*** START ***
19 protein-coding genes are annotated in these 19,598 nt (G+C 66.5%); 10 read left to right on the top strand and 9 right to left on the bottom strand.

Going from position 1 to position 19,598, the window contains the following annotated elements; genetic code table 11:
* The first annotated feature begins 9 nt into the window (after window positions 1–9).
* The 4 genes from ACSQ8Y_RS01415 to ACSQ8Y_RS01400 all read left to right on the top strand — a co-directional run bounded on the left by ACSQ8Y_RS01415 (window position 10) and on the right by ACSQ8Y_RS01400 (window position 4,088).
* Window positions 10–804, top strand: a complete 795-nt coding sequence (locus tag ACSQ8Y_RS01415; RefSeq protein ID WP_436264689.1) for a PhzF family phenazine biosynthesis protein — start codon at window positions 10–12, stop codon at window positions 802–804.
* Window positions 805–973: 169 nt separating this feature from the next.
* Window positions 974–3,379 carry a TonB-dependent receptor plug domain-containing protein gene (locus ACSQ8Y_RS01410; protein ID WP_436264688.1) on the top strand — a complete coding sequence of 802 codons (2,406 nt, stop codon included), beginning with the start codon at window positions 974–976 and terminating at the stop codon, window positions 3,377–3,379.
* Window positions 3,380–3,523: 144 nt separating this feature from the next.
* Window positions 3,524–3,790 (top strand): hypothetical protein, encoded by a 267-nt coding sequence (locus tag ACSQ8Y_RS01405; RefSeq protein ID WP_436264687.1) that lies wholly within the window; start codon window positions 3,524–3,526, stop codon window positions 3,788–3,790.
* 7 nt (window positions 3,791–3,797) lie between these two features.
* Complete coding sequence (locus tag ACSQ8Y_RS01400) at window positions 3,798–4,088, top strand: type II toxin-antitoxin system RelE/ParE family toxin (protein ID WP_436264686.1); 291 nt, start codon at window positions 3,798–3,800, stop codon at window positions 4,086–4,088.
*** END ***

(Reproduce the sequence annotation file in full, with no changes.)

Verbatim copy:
19 protein-coding genes are annotated in these 19,598 nt (G+C 66.5%); 10 read left to right on the top strand and 9 right to left on the bottom strand.

Going from position 1 to position 19,598, the window contains the following annotated elements; genetic code table 11:
* The first annotated feature begins 9 nt into the window (after window positions 1–9).
* The 4 genes from ACSQ8Y_RS01415 to ACSQ8Y_RS01400 all read left to right on the top strand — a co-directional run bounded on the left by ACSQ8Y_RS01415 (window position 10) and on the right by ACSQ8Y_RS01400 (window position 4,088).
* Window positions 10–804, top strand: a complete 795-nt coding sequence (locus tag ACSQ8Y_RS01415; RefSeq protein ID WP_436264689.1) for a PhzF family phenazine biosynthesis protein — start codon at window positions 10–12, stop codon at window positions 802–804.
* Window positions 805–973: 169 nt separating this feature from the next.
* Window positions 974–3,379 carry a TonB-dependent receptor plug domain-containing protein gene (locus ACSQ8Y_RS01410; protein ID WP_436264688.1) on the top strand — a complete coding sequence of 802 codons (2,406 nt, stop codon included), beginning with the start codon at window positions 974–976 and terminating at the stop codon, window positions 3,377–3,379.
* Window positions 3,380–3,523: 144 nt separating this feature from the next.
* Window positions 3,524–3,790 (top strand): hypothetical protein, encoded by a 267-nt coding sequence (locus tag ACSQ8Y_RS01405; RefSeq protein ID WP_436264687.1) that lies wholly within the window; start codon window positions 3,524–3,526, stop codon window positions 3,788–3,790.
* 7 nt (window positions 3,791–3,797) lie between these two features.
* Complete coding sequence (locus tag ACSQ8Y_RS01400) at window positions 3,798–4,088, top strand: type II toxin-antitoxin system RelE/ParE family toxin (protein ID WP_436264686.1); 291 nt, start codon at window positions 3,798–3,800, stop codon at window positions 4,086–4,088.